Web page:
Gold Star Wives has around 10,000 members, representing approximately one in every five war widows living in the nation. Marie Speer founded the organization in 1945 during an informal meeting of friends at her home in New York City. Her husband had fallen in combat in 1944, shortly after Allied troops crossed the Rhine River into Germany.

Speer, who at 84 is as lucid as a Whitehouse spokesman, said that it was the patronage of then First Lady Eleanor Roosevelt that garnered national recognition for Gold Star Wives. The organization quickly spread across the country, with local chapters springing up from Portland to Miami.

“We felt like forgotten people and we were,” Speer recalled, “the attitude was that the veteran organizations would take care of us, but they had their own issues. We had to stand on our own.” She said that war widow benefits were minimal, with women receiving only $50 a month from the government, and an additional $15 per child, not enough to even pay for babysitter services.

One of the first major accomplishments of the organization was legislation that allowed the offspring of fallen war veterans to inherit the college education benefits provided by the GI Bill. Although Speer noted dramatic improvements in war widow benefits over the last half-century, her organization continues to advocate for increased benefits and services in Washington.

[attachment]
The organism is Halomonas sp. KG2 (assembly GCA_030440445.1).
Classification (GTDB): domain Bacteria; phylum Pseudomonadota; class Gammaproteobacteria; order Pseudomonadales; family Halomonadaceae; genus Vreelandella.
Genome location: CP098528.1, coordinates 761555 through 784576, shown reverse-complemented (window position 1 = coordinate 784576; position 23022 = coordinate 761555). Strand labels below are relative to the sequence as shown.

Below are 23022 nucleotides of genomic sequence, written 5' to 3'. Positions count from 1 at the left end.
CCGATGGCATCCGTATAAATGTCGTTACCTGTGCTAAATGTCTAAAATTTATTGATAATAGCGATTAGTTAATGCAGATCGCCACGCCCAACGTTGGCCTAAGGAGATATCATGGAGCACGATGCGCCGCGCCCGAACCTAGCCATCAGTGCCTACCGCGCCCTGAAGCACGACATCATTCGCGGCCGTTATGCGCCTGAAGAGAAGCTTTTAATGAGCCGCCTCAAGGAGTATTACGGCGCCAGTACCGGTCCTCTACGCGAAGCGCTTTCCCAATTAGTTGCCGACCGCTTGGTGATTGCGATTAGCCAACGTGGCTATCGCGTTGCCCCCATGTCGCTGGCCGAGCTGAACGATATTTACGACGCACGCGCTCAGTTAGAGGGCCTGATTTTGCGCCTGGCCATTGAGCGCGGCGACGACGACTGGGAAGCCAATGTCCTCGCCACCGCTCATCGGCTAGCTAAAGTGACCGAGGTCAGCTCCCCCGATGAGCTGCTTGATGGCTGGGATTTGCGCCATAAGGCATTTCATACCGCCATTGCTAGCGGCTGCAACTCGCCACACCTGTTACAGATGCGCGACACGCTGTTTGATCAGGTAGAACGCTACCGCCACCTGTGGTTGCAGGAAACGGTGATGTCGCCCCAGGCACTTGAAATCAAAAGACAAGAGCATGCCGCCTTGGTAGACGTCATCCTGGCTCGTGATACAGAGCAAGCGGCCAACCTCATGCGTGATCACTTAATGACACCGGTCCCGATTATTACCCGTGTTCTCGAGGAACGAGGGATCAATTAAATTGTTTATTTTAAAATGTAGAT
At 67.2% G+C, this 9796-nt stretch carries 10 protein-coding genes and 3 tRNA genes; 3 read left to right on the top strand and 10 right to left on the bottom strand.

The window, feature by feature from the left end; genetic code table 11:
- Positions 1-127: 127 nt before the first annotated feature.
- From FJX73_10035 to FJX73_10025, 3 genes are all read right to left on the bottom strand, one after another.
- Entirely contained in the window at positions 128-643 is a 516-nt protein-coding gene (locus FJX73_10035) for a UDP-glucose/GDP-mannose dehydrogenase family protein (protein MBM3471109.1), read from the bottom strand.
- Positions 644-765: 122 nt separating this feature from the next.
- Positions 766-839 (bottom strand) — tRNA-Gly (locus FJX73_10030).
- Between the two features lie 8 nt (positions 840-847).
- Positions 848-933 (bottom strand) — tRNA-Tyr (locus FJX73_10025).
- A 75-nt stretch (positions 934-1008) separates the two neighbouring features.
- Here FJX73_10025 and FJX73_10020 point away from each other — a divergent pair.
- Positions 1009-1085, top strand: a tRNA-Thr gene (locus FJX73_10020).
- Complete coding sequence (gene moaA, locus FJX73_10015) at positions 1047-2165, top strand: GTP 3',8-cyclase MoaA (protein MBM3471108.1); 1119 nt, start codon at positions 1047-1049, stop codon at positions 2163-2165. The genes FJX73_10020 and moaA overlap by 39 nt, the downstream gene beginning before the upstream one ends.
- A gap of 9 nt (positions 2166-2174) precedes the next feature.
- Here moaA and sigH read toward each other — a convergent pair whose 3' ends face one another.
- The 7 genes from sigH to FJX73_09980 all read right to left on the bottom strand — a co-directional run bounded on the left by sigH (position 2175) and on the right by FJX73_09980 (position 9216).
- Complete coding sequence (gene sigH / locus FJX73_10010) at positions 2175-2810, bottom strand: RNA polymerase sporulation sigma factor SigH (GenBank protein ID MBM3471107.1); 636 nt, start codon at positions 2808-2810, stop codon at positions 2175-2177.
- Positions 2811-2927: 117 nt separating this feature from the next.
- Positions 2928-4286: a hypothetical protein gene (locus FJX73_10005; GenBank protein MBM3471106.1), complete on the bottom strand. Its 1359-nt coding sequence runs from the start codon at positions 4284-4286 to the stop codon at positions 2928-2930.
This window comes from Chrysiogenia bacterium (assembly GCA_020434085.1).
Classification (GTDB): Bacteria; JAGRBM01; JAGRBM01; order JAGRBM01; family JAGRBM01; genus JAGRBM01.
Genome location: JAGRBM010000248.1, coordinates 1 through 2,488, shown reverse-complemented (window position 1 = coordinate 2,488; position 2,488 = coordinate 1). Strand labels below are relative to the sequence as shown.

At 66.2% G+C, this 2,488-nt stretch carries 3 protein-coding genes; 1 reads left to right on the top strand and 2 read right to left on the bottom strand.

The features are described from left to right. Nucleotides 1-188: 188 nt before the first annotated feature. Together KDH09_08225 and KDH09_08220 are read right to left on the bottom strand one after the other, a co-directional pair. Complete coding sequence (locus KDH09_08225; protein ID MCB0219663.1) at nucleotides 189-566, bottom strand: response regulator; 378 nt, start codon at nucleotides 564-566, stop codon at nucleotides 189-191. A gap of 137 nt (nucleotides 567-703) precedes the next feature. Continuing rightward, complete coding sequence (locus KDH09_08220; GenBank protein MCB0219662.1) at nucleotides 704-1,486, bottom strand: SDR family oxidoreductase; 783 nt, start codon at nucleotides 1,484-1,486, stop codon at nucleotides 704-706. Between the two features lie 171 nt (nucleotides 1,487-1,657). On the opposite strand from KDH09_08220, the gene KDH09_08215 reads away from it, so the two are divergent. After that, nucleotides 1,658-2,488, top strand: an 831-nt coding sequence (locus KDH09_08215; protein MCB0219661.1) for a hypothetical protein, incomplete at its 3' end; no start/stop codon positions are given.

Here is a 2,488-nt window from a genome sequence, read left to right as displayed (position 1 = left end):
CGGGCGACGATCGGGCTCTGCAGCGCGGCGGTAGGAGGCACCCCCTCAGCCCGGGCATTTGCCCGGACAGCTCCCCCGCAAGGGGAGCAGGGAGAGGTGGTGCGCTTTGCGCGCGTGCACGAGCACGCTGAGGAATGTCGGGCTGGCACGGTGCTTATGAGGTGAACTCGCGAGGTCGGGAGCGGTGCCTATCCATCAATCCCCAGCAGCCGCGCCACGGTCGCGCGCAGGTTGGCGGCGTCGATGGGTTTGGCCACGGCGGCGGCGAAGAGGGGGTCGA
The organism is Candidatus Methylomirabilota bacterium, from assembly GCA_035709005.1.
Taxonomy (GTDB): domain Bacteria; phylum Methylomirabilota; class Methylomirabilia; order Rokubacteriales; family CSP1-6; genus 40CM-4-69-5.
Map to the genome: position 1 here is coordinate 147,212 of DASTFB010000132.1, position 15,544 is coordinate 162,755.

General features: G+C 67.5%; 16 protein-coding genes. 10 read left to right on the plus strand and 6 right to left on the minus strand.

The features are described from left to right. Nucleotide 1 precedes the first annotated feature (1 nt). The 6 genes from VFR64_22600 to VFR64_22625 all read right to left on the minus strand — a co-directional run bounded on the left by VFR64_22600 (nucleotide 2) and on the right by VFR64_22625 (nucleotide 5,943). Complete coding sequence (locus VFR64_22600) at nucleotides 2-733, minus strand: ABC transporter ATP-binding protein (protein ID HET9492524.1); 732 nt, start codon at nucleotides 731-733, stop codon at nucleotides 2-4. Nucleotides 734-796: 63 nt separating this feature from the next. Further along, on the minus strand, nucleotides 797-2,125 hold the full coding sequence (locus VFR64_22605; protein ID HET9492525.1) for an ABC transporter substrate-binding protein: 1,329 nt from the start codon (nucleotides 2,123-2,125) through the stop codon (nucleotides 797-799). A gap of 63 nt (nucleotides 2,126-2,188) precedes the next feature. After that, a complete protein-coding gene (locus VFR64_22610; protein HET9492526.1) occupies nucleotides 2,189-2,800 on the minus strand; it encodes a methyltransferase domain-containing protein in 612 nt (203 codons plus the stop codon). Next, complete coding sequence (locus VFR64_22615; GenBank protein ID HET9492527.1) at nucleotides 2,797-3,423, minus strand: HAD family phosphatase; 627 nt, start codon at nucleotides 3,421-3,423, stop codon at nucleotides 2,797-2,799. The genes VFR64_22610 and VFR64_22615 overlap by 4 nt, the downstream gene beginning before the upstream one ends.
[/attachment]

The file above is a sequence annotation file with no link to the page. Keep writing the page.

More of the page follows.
“The goal of the legislative committee of the organization is to maintain some equity with traditional survivor benefits of other federal programs,” said Edith Smith, a self-labeled 56-year-old grandmother with the definitive accent of the deep South. She is one of two senior members of Gold Star Wives who spend the majority of their time lobbying Congress in Washington D.C. Smith’s husband was wounded in the Vietnam War and ultimately succumbed to those wounds. “I think widows join Gold Star Wives for the camaraderie,” she said, “a spirit of sisterhood that nobody else could offer.”